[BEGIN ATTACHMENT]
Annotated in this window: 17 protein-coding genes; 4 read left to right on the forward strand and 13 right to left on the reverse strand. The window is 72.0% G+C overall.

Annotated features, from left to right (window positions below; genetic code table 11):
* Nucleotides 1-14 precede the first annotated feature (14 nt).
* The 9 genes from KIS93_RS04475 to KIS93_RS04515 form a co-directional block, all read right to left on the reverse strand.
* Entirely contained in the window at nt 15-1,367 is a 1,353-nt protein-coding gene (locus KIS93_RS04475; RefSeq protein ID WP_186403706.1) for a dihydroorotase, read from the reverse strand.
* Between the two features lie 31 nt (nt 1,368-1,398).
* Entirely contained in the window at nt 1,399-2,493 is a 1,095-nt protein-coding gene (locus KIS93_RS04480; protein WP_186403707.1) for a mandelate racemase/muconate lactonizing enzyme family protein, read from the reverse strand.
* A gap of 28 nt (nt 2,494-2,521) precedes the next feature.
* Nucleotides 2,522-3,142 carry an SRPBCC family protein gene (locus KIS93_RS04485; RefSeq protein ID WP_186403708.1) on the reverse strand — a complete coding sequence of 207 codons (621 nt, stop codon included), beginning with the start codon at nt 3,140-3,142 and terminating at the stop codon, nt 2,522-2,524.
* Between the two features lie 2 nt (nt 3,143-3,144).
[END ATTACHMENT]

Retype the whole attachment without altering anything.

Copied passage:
Annotated in this window: 17 protein-coding genes; 4 read left to right on the forward strand and 13 right to left on the reverse strand. The window is 72.0% G+C overall.

Annotated features, from left to right (window positions below; genetic code table 11):
* Nucleotides 1-14 precede the first annotated feature (14 nt).
* The 9 genes from KIS93_RS04475 to KIS93_RS04515 form a co-directional block, all read right to left on the reverse strand.
* Entirely contained in the window at nt 15-1,367 is a 1,353-nt protein-coding gene (locus KIS93_RS04475; RefSeq protein ID WP_186403706.1) for a dihydroorotase, read from the reverse strand.
* Between the two features lie 31 nt (nt 1,368-1,398).
* Entirely contained in the window at nt 1,399-2,493 is a 1,095-nt protein-coding gene (locus KIS93_RS04480; protein WP_186403707.1) for a mandelate racemase/muconate lactonizing enzyme family protein, read from the reverse strand.
* A gap of 28 nt (nt 2,494-2,521) precedes the next feature.
* Nucleotides 2,522-3,142 carry an SRPBCC family protein gene (locus KIS93_RS04485; RefSeq protein ID WP_186403708.1) on the reverse strand — a complete coding sequence of 207 codons (621 nt, stop codon included), beginning with the start codon at nt 3,140-3,142 and terminating at the stop codon, nt 2,522-2,524.
* Between the two features lie 2 nt (nt 3,143-3,144).